Mark Discoll

Was ‘The Rise and Fall of Mars Hill’ podcast series a mistake?

This is the argument of my friend (you hear his voice in the introduction to the Heidelcast) Jason Estopinal. He appeals to Proverbs 10:19, 1 Thessalonians 4:11, Philippians 4:8, Proverbs 3:30 and Matthew 18 and concludes that Christians should not be fascinated by what one critic has called the “failure porn” of the Christianity Today podcast series The Rise and Fall of Mars Hill.

Jason asked directly for my response and here it is: his argument proves too much.

By his reasoning, we should have to remove a good bit of Scripture and much of church history.

I have not only listened to the series (I have three episodes to go), but I have also encouraged Heidelblog readers to listen to it.

The series is a sort of very early draft of church history. It illuminates the nature of the so-called Young, Restless and Reformed, New Calvinism and Emerging Church movements as well as it illuminates the nature of what Carl Trueman has called “Big Eva”.

The podcast series is not failure porn nor is too harsh. If anything it is too soft on Driscoll.

Jason wants the church as an institution to deal with Driscoll, but his argument assumes something that it must prove: that Mars Hill was a church. I think not. In sociological terms, we we should describe Mars Hill (and its satellites) as a congregation but not church. It lacked the marks of the true church (see Belgic Confession, article 29). It was not disciplined. Kim Riddlebarger has argued that Driscoll did not even have elders to whom he was accountable.

Did Driscoll preach the pure gospel? Sometimes, perhaps but not consistently. Were the sacraments purely administered? No. Even Driscoll’s current congregation (more on this below) lacks the marks as defined by the Reformed churches. Mars Hill tried to discipline him and he defied them. Which ecclesiastical body would discipline him now? It certainly would not be his current congregation, which is controlled by Driscoll and family members. He is not accountable to anyone, but he continues to pose a danger to many.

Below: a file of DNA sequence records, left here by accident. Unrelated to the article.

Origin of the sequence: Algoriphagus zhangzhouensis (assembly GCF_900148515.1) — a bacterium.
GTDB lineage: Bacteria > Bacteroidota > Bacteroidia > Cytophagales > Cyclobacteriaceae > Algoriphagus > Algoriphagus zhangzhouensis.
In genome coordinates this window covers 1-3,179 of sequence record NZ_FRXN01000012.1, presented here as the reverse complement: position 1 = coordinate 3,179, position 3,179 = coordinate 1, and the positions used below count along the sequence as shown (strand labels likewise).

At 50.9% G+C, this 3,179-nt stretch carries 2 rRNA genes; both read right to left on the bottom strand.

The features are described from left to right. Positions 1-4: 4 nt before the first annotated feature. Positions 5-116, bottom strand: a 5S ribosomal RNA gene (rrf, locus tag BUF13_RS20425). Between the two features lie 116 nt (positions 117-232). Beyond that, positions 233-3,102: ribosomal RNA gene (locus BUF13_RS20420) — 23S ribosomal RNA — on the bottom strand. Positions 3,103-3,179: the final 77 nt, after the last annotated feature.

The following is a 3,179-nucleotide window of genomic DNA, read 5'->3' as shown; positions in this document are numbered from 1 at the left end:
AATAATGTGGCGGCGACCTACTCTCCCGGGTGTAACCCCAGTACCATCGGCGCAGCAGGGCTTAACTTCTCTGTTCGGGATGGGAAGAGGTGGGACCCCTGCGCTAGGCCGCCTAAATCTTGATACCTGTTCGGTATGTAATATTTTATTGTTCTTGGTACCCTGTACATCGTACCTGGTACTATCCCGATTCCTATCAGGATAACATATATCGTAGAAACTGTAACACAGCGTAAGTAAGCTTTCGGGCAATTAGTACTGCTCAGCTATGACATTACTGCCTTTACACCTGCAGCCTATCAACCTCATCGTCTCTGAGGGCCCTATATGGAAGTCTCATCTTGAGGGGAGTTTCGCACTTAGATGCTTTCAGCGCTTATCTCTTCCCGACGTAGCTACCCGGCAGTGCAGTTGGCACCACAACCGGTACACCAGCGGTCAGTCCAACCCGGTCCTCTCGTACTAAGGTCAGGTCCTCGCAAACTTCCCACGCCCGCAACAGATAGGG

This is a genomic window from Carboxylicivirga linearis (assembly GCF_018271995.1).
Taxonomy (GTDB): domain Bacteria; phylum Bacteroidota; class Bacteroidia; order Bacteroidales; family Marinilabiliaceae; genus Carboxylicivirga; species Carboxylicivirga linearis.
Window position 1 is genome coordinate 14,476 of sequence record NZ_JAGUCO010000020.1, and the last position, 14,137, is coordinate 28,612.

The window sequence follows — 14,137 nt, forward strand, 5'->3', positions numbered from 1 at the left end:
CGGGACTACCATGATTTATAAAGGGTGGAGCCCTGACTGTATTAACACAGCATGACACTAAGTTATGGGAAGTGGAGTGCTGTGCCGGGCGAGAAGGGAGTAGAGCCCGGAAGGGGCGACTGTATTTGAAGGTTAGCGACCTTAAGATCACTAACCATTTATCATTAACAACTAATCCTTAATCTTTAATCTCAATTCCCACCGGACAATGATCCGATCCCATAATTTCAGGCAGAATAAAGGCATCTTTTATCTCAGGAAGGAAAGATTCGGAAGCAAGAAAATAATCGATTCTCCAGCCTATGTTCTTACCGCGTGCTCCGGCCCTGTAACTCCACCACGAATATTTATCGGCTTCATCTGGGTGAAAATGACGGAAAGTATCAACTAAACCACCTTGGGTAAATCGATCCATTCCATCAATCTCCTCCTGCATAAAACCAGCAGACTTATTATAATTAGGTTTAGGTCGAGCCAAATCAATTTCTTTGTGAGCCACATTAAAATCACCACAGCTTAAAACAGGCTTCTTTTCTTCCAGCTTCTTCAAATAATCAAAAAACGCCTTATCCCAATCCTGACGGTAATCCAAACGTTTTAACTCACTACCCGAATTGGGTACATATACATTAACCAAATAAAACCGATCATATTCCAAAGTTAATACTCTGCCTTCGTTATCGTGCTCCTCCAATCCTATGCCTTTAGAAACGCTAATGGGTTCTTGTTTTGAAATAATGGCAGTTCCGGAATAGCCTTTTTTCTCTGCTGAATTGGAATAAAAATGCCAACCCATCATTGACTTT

Further, Driscoll did not merely sin as a private person. He abused the sheep and he often did it publicly. He made himself a pastor, although he was, by his own admission, unqualified, and then he proceeded to use his position as well as those around and under him. According to a group from his current congregation, he continues to do these very same things in Scottsdale, AZ.

As our Lord Jesus said, “to whom much was given, much from him  will be required” (Luke 12:48). It is not too much to say that he is a false teacher and to be marked out as such. In this respect, the podcast series and the several critiques published here and elsewhere perform a valuable service: warning vulnerable sheep about dangerous figures in the church. Read the full article by R. Scott Clark.